• Wildcat Canyon is the site from which the world-famous “fish-within-a-fish” fossil (now displayed at the nearby Sternberg Museum in Hayes, KS) was excavated.
  • Our safari explorers uncovered sharks’ teeth, fish vertebrae, and ribs at this location.


Some very interesting minerals also abound in the canyon. See articles on gypsum veins, and “Noah's Travelers” in this issue.

  • Castle Rock is an “outlier,” a formation separated from the main outcropping of chalk further south.

  • The towers of this formation once served as a landmark for the historic Butterworth Overland Stage Line. Old wagon-wheel ruts preserved in the ground nearby show where the stagecoaches passed by on their way further west.
  • Each year that we visit Castle Rock, there is noticeably less of it to see. One of these days another tower will lean over and come crashing down. With the changes that we have seen in just a few years of visits, it is obvious that changes take place regularly. “Millions of years of earth history” are not necessary to explain the rapid erosion of the chalk formations at Castle Rock and Monument Rocks!  Check the July Newsletter for a series of photos of Castle Rock taken over the years that CSA has been visiting this area.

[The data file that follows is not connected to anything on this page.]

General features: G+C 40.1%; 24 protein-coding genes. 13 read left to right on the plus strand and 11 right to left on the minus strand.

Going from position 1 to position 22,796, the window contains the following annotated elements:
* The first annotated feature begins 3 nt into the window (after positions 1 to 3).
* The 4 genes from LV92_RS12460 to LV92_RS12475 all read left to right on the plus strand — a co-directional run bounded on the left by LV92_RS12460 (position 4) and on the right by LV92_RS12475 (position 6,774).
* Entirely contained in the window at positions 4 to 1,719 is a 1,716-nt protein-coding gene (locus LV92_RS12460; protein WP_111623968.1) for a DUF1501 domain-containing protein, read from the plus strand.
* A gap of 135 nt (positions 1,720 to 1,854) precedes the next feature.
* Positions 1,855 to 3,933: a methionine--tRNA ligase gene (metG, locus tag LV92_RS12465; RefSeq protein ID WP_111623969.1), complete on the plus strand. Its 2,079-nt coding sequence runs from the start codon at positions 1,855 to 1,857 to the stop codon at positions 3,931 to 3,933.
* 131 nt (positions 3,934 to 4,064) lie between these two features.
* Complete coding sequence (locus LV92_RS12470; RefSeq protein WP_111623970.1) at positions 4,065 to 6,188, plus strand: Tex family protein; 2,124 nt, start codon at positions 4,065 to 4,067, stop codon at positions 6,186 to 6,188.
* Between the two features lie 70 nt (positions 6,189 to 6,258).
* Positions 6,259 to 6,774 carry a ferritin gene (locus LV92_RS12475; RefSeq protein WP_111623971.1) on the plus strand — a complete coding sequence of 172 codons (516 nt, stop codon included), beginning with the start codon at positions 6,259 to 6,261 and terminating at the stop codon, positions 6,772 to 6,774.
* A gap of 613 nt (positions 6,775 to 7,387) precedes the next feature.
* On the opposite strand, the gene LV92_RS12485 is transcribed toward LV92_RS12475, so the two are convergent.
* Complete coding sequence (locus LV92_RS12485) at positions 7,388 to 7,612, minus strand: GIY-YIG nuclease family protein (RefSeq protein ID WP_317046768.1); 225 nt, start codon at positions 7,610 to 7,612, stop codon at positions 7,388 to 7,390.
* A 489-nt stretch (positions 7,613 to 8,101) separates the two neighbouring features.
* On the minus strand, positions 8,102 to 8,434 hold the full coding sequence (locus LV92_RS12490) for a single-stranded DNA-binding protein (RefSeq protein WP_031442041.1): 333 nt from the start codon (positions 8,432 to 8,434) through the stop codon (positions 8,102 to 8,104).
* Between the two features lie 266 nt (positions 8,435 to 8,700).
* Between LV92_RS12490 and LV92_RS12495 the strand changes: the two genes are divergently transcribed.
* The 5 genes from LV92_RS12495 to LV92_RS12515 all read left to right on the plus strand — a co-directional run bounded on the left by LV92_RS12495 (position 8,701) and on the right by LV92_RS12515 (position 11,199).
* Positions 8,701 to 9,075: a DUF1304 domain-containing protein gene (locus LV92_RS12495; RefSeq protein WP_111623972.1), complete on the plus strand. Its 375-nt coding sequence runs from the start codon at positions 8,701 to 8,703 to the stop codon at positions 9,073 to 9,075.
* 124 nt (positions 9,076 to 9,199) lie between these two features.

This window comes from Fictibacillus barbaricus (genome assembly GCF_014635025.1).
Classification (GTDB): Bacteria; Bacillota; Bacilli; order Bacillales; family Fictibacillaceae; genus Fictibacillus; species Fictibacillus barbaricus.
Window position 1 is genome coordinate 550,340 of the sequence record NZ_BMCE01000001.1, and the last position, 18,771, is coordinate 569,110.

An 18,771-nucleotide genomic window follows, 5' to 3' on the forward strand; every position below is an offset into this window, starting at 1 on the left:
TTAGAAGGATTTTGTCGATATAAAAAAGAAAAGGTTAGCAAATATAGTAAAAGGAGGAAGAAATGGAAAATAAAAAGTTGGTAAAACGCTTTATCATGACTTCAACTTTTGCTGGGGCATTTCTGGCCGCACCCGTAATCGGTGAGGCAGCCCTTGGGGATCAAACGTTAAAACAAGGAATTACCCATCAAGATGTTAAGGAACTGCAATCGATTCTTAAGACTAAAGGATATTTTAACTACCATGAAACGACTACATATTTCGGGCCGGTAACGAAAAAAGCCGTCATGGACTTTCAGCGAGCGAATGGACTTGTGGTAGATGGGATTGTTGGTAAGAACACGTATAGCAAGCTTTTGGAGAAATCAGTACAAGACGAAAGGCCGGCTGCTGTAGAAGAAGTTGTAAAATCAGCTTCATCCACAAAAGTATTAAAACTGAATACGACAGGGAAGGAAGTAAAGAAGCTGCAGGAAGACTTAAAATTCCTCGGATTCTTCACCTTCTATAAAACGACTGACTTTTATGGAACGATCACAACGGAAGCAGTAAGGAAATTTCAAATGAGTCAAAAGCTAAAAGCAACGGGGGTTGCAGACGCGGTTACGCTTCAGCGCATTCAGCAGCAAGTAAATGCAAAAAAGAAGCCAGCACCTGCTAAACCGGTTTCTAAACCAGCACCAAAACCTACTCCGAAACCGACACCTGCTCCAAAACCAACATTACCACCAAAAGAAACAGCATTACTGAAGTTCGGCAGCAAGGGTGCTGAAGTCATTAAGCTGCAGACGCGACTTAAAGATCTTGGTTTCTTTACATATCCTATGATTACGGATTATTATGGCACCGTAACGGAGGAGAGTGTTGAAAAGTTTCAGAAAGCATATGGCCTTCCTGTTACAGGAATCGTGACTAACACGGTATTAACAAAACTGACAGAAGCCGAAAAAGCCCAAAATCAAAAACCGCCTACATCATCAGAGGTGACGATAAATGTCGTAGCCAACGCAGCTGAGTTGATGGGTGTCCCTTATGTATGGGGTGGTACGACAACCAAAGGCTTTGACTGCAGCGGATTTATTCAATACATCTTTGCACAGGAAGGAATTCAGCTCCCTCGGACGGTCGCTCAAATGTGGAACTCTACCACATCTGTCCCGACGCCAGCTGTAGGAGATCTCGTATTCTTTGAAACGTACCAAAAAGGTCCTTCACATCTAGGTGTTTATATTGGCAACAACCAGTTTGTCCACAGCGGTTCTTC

There is a prominent overlook south of Castle Rock. From the top of the overlook, we had a downward view of Castle Rock to the north, and the Voo-Doo Badlands to the south.



We ate our lunches at the top of the overlook before driving down to the lower plain for a discussion of chalk formation and algae blooms. Dr. David Demick shared his photos of the microscopic cocoliths that make up the chalk. He also showed us a recent news article describing an algae bloom so thick that it was killing fish. The additional nutrients from the dying fish then caused the algae to bloom even more profusely. We believe a similar phenomenon took place at the time of Noah's flood, when the infusion of nutrients provided by massive numbers of decaying organisms caused far greater algae blooms. In a matter of hours, the buildup of accumulated skeletons from the resulting dead sea creatures smothered all nearby lifeforms in place before they had a chance to free themselves from the accumulating ooze, where they were then rapidly buried and fossilized before they could begin to decay significantly.

  • We returned to our campsite in Ellis for Sunday potluck supper and an inspiring creation-oriented talk around the picnic table. See the article, “Can We be Too Clean?” for details of the discussion.
  • On Monday we had breakfast, and broke camp.  Our first stop was Monument Rocks (the first landmark chosen by the US Department of the Interior as a national natural landmark), south of Oakley, KS.

  • Pastor Ora Martindale III rejoined the safari at Monument Rocks with his friend Chad, who shared with us his knowledge of the area, having grown up in Trego County.